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Browsing: Adams Family Correspondence, Volume 10

Docno: ADMS-04-10-02-0234

Author: Adams, Abigail
Recipient: Adams, John
DateRange: 1795-01-29 - 1795-01-31

Abigail Adams to John Adams

[salute] my dearest Friend

I yesterday received your Several Letters inclosing those from Thomas—I do most sincerely rejoice in the safety and welfare, of our sons I hope I am not unmindfull of the repeated favours of Providence towards my Family, in Protecting and preserving them both by Sea & Land May the same gracious Providence continue to Gaurd them, and to make them usefull in the various Stations in which they may be called to act.
I had heard by a vessel which arrived at Marblehead, that there was a Letter from mr Dickinson, mentioning that the two mr Adam’s’s dinned with him on some day in october.2 the [cap]tain says he read in a Gazzet, the Treaty between great Britain, & America Signd sometime in Nov’br but by some accident he came away without the papers— if so important a matter is expected to come before Congress daily, I cannot urge you against your duty. I understand { 362 } that this Captain reports, that a vessel saild several days before him with dispatches from mr Jay—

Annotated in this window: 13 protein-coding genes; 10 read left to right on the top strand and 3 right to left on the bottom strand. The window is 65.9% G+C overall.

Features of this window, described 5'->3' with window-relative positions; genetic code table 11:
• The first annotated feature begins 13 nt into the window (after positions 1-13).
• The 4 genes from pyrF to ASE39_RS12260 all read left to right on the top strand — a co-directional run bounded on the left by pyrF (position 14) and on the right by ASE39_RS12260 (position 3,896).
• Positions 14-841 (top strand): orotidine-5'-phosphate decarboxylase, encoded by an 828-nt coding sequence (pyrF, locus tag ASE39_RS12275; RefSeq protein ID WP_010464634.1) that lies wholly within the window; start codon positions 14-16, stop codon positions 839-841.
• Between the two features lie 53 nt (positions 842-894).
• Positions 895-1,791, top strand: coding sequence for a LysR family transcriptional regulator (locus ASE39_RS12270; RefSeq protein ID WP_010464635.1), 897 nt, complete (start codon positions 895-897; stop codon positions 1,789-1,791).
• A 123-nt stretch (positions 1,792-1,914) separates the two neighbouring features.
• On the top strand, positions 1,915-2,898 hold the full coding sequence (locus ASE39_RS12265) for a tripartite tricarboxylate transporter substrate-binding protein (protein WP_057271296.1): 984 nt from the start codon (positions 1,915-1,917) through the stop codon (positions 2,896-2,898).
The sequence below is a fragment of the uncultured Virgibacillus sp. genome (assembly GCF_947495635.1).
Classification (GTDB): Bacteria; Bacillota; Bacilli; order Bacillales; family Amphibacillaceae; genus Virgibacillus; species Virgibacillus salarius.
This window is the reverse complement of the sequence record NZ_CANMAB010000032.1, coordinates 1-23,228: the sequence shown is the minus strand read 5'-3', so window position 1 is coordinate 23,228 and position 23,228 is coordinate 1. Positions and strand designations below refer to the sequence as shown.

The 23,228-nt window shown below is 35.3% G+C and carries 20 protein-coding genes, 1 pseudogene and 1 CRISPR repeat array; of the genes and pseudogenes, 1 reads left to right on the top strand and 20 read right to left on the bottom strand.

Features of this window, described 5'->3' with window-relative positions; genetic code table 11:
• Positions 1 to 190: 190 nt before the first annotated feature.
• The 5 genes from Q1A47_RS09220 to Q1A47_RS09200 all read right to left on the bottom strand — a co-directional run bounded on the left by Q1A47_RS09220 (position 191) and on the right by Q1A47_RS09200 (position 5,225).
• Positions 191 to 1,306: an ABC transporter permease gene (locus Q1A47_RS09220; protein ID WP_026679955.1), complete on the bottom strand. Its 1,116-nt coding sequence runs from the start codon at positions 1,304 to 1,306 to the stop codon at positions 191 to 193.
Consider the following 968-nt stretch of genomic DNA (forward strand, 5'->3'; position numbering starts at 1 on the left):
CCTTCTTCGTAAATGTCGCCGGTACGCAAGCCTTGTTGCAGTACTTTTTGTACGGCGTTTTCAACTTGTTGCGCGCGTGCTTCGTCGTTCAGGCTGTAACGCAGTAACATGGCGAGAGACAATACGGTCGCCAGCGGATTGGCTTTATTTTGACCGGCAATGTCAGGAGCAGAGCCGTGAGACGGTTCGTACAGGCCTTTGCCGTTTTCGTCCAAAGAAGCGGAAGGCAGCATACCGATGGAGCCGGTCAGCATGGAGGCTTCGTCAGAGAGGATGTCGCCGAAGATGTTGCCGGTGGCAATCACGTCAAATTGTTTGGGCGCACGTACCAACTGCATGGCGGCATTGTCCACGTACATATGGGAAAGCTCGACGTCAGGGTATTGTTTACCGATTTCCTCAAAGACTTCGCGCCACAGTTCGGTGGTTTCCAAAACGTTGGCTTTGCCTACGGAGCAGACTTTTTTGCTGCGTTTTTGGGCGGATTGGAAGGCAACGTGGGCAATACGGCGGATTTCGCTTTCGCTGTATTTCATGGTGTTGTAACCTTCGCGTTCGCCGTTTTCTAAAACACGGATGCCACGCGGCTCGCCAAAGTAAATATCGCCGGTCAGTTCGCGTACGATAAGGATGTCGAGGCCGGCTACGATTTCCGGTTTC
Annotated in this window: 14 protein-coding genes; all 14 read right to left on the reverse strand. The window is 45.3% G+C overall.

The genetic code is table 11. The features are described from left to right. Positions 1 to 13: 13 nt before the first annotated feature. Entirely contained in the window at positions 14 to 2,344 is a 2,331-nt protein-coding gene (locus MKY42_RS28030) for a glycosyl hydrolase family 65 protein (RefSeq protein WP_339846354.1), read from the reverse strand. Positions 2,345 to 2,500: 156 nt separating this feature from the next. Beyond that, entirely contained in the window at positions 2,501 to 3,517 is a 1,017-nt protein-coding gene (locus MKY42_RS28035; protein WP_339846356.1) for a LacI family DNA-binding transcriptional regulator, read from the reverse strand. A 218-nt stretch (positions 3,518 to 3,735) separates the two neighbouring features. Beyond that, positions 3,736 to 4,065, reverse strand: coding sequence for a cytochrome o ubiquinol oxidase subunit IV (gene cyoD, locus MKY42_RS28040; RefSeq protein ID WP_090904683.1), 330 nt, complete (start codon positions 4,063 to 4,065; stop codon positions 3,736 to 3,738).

you will see that the News Boy did not escape a comment from me. Honestus’s Father3 meeting mr Storer in the street, stopd him and askd him, if he had seen the Centinal of the Day, to which he replied Yes. well have you read that infamous Poetry, that Libel upon the Goveneur? Yes. well is not shamefull that our Printers should publish such rascally Scandelous stuff. Russel coppied it from the Hartford Paper. no Matter replies the old Man. he ought to be punished for Printing such a vile thing. pray mr Austin have not other Printers taken greater Latitude? upon which the old Gentleman walkd off— Such measure as they meet to others they cannot bear to have measured to them. Jarvis rules the House of Representitives. mr Dexters Friends have not exerted themselves as they ought. Varnum is said to be a shallow Man, a great prater. the Antis have exerted themselves for him, merely to revenge themselves for mr Ames Election